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Old 18th February 2010, 05:39 PM   #1
chregu
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Default one more keris #3

hello together
since the Certificates have to be another keris.
am also looking for this piece all the information I can get, old, origin, style,
........
gruss chregu
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Last edited by Rick : 19th February 2010 at 08:09 PM.
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Old 18th February 2010, 06:14 PM   #2
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Hi Chrugu,

This type is what the cal madura keris.

Maybe its brougt back in the 50,s by a soldier.



Regards,

Danny
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Old 18th February 2010, 07:07 PM   #3
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The wrongko style is called Gabilan if I recall correctly .
Very nice carving .
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Old 19th February 2010, 05:15 AM   #4
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nice
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Old 19th February 2010, 03:34 PM   #5
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i have patrem madura keris that has the same characteristics.

total length 31cm/12.2 in.
blade length 17cm/6.7 in.

it has 3 empu "thumbprints"

(comments are welkom)
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Old 19th February 2010, 06:45 PM   #6
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Sirek,
nice old keris. Hilt and wrangka are worn out as we very seldom see.
Surprisingly the pendok seems to have no bruise.
Unfortunately finger prints are not visible.
The blade seems very rusted in the crack: I would definitely eliminate rust before seeing the blade destroyed.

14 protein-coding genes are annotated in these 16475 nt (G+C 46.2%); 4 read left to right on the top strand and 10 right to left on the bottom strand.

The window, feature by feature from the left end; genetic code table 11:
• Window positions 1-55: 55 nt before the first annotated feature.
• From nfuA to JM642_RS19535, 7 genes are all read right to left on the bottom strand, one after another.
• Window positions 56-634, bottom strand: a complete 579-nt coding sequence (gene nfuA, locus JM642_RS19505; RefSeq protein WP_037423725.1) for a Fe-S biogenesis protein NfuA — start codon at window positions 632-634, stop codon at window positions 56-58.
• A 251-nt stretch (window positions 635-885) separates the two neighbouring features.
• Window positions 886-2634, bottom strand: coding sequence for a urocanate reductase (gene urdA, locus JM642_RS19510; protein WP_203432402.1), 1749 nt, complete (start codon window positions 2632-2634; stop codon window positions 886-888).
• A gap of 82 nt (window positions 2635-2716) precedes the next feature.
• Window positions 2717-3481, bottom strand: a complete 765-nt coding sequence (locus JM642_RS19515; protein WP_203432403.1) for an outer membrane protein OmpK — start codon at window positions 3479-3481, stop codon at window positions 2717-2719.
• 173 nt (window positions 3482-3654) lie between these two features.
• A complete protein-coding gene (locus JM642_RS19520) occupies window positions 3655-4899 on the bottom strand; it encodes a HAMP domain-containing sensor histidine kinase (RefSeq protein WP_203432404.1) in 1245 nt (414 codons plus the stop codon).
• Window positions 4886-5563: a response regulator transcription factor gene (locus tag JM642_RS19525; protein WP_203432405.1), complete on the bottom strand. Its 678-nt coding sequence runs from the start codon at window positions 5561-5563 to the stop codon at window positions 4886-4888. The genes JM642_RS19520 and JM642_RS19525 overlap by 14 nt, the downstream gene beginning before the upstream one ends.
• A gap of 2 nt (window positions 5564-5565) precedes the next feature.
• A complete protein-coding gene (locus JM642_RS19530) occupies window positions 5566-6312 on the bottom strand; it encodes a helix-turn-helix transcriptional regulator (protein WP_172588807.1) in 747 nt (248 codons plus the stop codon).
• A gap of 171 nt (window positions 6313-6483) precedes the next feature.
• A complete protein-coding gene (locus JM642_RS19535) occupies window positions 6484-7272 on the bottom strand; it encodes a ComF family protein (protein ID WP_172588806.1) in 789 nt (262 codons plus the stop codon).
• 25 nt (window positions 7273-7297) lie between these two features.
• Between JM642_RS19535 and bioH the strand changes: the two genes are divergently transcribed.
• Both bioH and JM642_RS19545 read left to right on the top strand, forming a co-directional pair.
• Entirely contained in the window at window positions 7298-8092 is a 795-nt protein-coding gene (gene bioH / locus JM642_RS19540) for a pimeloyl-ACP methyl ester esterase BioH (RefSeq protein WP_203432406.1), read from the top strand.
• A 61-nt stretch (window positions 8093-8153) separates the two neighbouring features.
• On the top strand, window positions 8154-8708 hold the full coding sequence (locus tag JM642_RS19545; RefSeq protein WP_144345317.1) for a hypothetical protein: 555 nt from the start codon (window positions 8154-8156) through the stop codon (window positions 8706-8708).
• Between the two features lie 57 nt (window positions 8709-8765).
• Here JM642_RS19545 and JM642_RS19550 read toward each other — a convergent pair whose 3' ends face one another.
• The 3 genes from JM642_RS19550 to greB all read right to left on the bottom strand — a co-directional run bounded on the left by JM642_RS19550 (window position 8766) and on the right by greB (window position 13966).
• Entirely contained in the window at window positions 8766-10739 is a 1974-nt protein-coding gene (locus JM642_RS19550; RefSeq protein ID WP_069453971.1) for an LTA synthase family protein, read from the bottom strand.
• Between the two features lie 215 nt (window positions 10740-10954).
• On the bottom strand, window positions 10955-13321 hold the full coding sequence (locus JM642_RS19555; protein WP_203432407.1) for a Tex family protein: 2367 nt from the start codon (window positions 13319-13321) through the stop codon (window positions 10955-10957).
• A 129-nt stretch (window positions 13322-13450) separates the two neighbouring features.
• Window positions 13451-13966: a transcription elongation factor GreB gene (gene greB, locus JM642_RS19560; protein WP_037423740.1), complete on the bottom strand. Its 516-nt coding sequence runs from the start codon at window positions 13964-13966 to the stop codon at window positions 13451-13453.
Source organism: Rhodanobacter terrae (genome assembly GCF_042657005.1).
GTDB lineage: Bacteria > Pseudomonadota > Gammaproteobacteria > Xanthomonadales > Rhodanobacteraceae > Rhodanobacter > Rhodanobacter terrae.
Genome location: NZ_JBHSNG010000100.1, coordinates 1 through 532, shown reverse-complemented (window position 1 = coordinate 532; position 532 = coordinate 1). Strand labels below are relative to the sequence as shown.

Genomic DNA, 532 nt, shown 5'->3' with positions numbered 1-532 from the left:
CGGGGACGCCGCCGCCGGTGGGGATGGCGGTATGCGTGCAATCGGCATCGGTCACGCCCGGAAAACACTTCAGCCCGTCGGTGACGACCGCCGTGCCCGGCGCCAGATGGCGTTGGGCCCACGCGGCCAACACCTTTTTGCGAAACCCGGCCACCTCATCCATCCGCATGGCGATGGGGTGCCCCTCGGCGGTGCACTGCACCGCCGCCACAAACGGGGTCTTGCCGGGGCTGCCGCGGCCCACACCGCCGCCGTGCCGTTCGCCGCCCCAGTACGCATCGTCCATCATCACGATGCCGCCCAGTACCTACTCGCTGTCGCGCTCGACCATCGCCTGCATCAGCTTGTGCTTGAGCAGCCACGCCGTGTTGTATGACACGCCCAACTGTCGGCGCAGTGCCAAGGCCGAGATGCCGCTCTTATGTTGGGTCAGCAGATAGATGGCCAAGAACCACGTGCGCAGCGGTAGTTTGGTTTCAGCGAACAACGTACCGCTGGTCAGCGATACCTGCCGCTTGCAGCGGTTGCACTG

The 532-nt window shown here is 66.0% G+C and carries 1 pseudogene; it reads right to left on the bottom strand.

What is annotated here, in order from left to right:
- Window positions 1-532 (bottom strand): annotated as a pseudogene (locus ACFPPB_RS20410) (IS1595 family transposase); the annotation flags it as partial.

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Old 19th February 2010, 10:23 PM   #7
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Quote:
Originally Posted by chregu
hello together
since the Certificates have to be another keris.
am also looking for this piece all the information I can get, old, origin, style,
........
gruss chregu



Hello chregu,

yes it's a Madura keris and the sheat form is called jurigan or gambilihan like Rick write. Keris like this have been discussed already some times here, search for, you will get some more informations. It's good possible that the keris older then from the 50's. Would be nice to see the blade with a fresh warangan again. Here a very similar keris from my collection.

Detlef
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Old 19th February 2010, 11:47 PM   #8
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Nice examples guys.
I like the Gabilan scabbards; they are so expressive, almost over the top .
I love the detail in well done Madura carving .

A very interesting mendak Sirek; love the wear and the Iras wilah .
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Old 20th February 2010, 01:21 PM   #9
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thanks for your comments

it is difficult to capture the "thumbprints" in a picture, (in the red circles)
maybay you can see it better on the picture taken of the side.

The medak cames with te keris, and because I never seen this form before I doubt about it in the first place if it was a real mendak.
But the cup-shape fits good on the hilt, so in my opinion maybe a local artist has given his own inspiration on this one.
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Old 20th February 2010, 02:58 PM   #10
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That mendak is actually pretty unusual and nice in my opinion .
No matter that it is missing some stones .

Sirek, since you've had the handle off; what does the end of the pesi look like ?
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Old 20th February 2010, 05:09 PM   #11
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this is how the peksi looks like:

the length is 5cm/ 2in.
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Old 20th February 2010, 05:10 PM   #12